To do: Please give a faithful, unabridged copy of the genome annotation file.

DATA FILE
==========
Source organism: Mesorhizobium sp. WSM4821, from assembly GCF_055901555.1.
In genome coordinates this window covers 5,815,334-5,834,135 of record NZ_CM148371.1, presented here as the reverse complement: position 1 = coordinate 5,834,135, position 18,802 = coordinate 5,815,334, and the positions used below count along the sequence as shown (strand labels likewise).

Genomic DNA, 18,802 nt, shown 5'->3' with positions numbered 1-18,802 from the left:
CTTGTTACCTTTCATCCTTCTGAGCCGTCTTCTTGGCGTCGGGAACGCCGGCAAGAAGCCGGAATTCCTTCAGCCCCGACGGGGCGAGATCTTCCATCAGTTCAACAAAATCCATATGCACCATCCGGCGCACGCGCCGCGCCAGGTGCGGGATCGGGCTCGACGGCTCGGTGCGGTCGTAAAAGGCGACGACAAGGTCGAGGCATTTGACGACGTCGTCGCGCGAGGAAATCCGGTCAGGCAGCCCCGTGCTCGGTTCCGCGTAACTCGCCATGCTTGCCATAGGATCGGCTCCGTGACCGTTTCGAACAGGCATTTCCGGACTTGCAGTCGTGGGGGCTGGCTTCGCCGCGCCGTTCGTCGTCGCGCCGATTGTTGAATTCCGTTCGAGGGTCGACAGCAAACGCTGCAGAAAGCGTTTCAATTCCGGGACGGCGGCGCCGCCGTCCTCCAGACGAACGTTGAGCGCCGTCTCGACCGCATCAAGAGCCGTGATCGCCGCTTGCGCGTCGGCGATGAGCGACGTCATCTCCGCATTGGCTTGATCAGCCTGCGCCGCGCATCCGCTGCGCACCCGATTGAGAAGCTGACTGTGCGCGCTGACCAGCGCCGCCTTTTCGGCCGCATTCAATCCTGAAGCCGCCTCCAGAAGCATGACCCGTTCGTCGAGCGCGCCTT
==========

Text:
Source organism: Mesorhizobium sp. WSM4821, from assembly GCF_055901555.1.
In genome coordinates this window covers 5,815,334-5,834,135 of record NZ_CM148371.1, presented here as the reverse complement: position 1 = coordinate 5,834,135, position 18,802 = coordinate 5,815,334, and the positions used below count along the sequence as shown (strand labels likewise).

Genomic DNA, 18,802 nt, shown 5'->3' with positions numbered 1-18,802 from the left:
CTTGTTACCTTTCATCCTTCTGAGCCGTCTTCTTGGCGTCGGGAACGCCGGCAAGAAGCCGGAATTCCTTCAGCCCCGACGGGGCGAGATCTTCCATCAGTTCAACAAAATCCATATGCACCATCCGGCGCACGCGCCGCGCCAGGTGCGGGATCGGGCTCGACGGCTCGGTGCGGTCGTAAAAGGCGACGACAAGGTCGAGGCATTTGACGACGTCGTCGCGCGAGGAAATCCGGTCAGGCAGCCCCGTGCTCGGTTCCGCGTAACTCGCCATGCTTGCCATAGGATCGGCTCCGTGACCGTTTCGAACAGGCATTTCCGGACTTGCAGTCGTGGGGGCTGGCTTCGCCGCGCCGTTCGTCGTCGCGCCGATTGTTGAATTCCGTTCGAGGGTCGACAGCAAACGCTGCAGAAAGCGTTTCAATTCCGGGACGGCGGCGCCGCCGTCCTCCAGACGAACGTTGAGCGCCGTCTCGACCGCATCAAGAGCCGTGATCGCCGCTTGCGCGTCGGCGATGAGCGACGTCATCTCCGCATTGGCTTGATCAGCCTGCGCCGCGCATCCGCTGCGCACCCGATTGAGAAGCTGACTGTGCGCGCTGACCAGCGCCGCCTTTTCGGCCGCATTCAATCCTGAAGCCGCCTCCAGAAGCATGACCCGTTCGTCGAGCGCGCCTT